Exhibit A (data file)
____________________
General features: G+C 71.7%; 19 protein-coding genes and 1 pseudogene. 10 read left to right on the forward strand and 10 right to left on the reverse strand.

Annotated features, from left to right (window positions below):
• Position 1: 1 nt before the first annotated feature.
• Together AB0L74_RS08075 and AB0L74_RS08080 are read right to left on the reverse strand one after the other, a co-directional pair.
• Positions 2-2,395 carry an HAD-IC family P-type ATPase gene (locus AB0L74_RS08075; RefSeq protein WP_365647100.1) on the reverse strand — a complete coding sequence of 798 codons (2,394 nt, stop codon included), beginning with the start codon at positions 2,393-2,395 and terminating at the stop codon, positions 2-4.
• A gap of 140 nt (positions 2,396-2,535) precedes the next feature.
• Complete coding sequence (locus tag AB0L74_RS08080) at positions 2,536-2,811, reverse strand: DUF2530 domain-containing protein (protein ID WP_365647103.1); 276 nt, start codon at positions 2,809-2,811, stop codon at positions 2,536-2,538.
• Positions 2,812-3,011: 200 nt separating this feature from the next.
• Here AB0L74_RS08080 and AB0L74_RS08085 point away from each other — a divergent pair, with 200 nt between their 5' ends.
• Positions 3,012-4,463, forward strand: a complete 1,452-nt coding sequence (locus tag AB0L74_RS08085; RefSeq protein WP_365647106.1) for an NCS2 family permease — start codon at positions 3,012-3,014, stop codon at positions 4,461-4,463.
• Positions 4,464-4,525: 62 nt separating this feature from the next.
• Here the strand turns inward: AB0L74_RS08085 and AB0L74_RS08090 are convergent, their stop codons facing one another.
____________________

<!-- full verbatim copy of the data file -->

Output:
General features: G+C 71.7%; 19 protein-coding genes and 1 pseudogene. 10 read left to right on the forward strand and 10 right to left on the reverse strand.

Annotated features, from left to right (window positions below):
• Position 1: 1 nt before the first annotated feature.
• Together AB0L74_RS08075 and AB0L74_RS08080 are read right to left on the reverse strand one after the other, a co-directional pair.
• Positions 2-2,395 carry an HAD-IC family P-type ATPase gene (locus AB0L74_RS08075; RefSeq protein WP_365647100.1) on the reverse strand — a complete coding sequence of 798 codons (2,394 nt, stop codon included), beginning with the start codon at positions 2,393-2,395 and terminating at the stop codon, positions 2-4.
• A gap of 140 nt (positions 2,396-2,535) precedes the next feature.
• Complete coding sequence (locus tag AB0L74_RS08080) at positions 2,536-2,811, reverse strand: DUF2530 domain-containing protein (protein ID WP_365647103.1); 276 nt, start codon at positions 2,809-2,811, stop codon at positions 2,536-2,538.
• Positions 2,812-3,011: 200 nt separating this feature from the next.
• Here AB0L74_RS08080 and AB0L74_RS08085 point away from each other — a divergent pair, with 200 nt between their 5' ends.
• Positions 3,012-4,463, forward strand: a complete 1,452-nt coding sequence (locus tag AB0L74_RS08085; RefSeq protein WP_365647106.1) for an NCS2 family permease — start codon at positions 3,012-3,014, stop codon at positions 4,461-4,463.
• Positions 4,464-4,525: 62 nt separating this feature from the next.
• Here the strand turns inward: AB0L74_RS08085 and AB0L74_RS08090 are convergent, their stop codons facing one another.